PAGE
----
Roughly forty states have part-time legislatures—the legislative branch only meets for brief periods throughout the year. Usually, these legislatures meet for several months before adjourning. However, in many states, the governor may convene them in a special session at any time throughout the year. Recently, several states have convened 2022 special sessions or have considered a special session to deal with a wide variety of issues.
The Honolulu Prosecuting Attorney’s Office recently asked the Legislature to convene in a special session in response to a Hawaii Supreme Court ruling requiring grand jury indictments for all felony cases. The Attorney’s Office argues this ruling will prevent it from initiating felony cases through preliminary hearings before a judge and has asked the Governor for the legislature to be convened to pass a law circumventing the ruling. On Wednesday, September 21, 2022, Governor Ige issued a statement saying he would not convene the legislature at the request of the Attorney’s Office.
Governor Brad Little ordered the legislature to convene in a special session on September 1, 2022, to consider enacting several measures to help the citizens of Idaho deal with the rising costs of living associated with inflation. Per the proclamation signed by Governor Little, the legislature convened to consider only the following:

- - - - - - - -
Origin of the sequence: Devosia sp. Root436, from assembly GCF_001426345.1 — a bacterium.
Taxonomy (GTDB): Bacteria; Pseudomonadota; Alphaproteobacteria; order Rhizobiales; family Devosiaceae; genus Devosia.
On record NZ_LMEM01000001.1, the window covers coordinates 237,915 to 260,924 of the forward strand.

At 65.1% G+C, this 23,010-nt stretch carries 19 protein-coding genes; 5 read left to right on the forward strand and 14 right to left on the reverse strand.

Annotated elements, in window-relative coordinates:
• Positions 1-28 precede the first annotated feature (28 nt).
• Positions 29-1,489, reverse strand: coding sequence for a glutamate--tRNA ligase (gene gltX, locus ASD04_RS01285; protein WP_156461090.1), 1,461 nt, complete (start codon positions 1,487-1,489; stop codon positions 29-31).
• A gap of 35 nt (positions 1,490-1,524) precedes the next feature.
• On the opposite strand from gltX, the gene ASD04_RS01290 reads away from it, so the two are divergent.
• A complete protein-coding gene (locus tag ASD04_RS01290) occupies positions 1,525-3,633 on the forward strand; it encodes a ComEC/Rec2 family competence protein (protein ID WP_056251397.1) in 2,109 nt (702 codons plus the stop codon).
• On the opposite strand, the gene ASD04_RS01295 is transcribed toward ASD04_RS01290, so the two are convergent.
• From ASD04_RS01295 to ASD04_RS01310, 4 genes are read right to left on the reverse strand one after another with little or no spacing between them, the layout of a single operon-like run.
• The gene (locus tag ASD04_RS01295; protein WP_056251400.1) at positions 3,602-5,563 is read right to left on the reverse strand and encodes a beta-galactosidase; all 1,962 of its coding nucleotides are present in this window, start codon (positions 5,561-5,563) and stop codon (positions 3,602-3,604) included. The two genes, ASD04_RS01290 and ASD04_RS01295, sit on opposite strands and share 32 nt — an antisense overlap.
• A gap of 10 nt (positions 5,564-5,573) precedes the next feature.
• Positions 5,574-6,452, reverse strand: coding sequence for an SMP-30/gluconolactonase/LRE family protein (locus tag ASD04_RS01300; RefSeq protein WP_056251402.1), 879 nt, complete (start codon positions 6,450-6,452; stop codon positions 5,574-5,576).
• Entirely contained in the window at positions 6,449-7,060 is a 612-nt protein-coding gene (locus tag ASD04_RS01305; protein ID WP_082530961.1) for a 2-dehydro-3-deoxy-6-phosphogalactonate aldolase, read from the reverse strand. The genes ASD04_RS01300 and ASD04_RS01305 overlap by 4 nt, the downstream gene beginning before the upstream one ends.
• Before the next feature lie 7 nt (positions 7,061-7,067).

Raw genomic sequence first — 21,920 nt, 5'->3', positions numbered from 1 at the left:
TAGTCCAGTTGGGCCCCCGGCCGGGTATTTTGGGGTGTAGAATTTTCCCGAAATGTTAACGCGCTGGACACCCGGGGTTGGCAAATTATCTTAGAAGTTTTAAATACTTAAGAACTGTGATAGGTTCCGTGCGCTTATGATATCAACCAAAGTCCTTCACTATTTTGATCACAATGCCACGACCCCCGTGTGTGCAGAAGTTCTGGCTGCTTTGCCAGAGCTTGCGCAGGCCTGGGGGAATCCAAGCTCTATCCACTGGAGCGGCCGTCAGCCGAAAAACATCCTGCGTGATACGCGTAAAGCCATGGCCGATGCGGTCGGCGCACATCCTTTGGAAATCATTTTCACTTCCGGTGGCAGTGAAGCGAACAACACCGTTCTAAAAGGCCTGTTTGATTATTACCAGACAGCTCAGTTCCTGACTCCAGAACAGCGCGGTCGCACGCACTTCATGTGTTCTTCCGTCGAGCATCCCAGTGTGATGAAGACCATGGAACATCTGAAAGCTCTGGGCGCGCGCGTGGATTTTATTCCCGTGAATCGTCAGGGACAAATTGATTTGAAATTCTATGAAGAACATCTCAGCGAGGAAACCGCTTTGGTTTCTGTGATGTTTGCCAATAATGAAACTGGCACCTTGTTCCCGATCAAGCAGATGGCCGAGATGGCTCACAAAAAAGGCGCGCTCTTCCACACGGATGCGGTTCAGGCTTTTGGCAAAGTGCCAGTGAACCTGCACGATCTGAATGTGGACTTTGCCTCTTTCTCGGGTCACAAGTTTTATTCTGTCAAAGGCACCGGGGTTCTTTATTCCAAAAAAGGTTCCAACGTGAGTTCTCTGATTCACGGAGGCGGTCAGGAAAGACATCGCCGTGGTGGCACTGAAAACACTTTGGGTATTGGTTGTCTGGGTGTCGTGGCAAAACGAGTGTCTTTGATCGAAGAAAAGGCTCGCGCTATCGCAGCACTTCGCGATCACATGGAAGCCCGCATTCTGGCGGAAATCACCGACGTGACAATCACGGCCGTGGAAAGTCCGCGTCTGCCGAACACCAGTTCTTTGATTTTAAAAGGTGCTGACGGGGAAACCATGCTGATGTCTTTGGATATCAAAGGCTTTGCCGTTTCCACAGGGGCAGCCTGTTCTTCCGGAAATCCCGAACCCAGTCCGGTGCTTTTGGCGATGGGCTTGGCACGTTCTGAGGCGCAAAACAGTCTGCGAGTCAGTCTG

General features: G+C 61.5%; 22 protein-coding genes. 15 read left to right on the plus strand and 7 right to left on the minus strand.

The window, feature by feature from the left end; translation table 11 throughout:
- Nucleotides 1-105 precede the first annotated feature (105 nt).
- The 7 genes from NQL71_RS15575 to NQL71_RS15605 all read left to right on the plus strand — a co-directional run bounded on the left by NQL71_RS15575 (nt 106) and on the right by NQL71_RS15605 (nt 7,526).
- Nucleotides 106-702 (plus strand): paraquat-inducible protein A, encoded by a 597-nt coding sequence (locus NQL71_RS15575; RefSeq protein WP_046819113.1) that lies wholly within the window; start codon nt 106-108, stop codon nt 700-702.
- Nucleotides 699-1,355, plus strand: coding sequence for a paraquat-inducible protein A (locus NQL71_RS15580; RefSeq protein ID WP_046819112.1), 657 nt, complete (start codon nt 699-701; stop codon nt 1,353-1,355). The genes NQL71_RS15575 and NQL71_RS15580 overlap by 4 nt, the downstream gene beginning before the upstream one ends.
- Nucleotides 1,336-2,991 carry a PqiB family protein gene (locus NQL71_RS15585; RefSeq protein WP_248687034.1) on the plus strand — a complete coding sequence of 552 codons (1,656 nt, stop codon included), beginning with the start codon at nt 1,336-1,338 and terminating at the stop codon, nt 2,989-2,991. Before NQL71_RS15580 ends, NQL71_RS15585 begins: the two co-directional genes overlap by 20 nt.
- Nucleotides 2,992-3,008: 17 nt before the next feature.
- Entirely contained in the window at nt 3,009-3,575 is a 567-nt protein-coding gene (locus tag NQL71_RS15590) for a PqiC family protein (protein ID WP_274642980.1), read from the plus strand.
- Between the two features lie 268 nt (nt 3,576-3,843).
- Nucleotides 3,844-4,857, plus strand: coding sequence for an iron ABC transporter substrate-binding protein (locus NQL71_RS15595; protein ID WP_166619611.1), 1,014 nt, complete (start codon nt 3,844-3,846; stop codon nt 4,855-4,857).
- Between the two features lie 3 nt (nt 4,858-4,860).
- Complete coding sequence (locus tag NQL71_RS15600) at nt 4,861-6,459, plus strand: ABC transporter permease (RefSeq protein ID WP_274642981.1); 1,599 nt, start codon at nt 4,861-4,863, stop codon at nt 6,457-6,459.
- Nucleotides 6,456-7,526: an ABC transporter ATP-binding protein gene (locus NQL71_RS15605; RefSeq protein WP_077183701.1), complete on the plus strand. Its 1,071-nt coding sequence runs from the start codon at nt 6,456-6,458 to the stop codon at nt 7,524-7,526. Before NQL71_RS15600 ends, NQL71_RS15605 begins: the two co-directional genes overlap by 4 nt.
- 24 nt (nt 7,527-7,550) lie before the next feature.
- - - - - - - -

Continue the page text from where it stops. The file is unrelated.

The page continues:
- Provide a one-time tax rebate of $500 million
- Establish a corporate and income flat tax no lower than 5.8%
- Appropriate no less than $410 million for public education
These significant factors formed the basis of HB1, passed by both chambers and signed by the governor on the same day.
Governor Youngkin convened Virginia’s General Assembly in a special session on Wednesday, September 7, 2022. Youngkin sought to reverse a decision that legally bound the commonwealth’s emission regulations to California. One such rule requires 35% of new vehicle sales to be that of non-emission vehicles by 2026; currently, non-emission vehicles account for 2% of new vehicle sales.
Governor Tony Evers has called for a special session of the Wisconsin Legislature to consider amending the state’s constitution to allow voters to pass or repeal state laws, including the state’s ban on abortion rights. The Governor has called for a special session to pressure the Republican-controlled Legislature to keep the issue of abortion on the minds of voters for Election Day. Under the governor’s plan, voters would be allowed to submit petitions to the Wisconsin Election Commission to hold votes on whether to add or repeal any law passed by the legislature.
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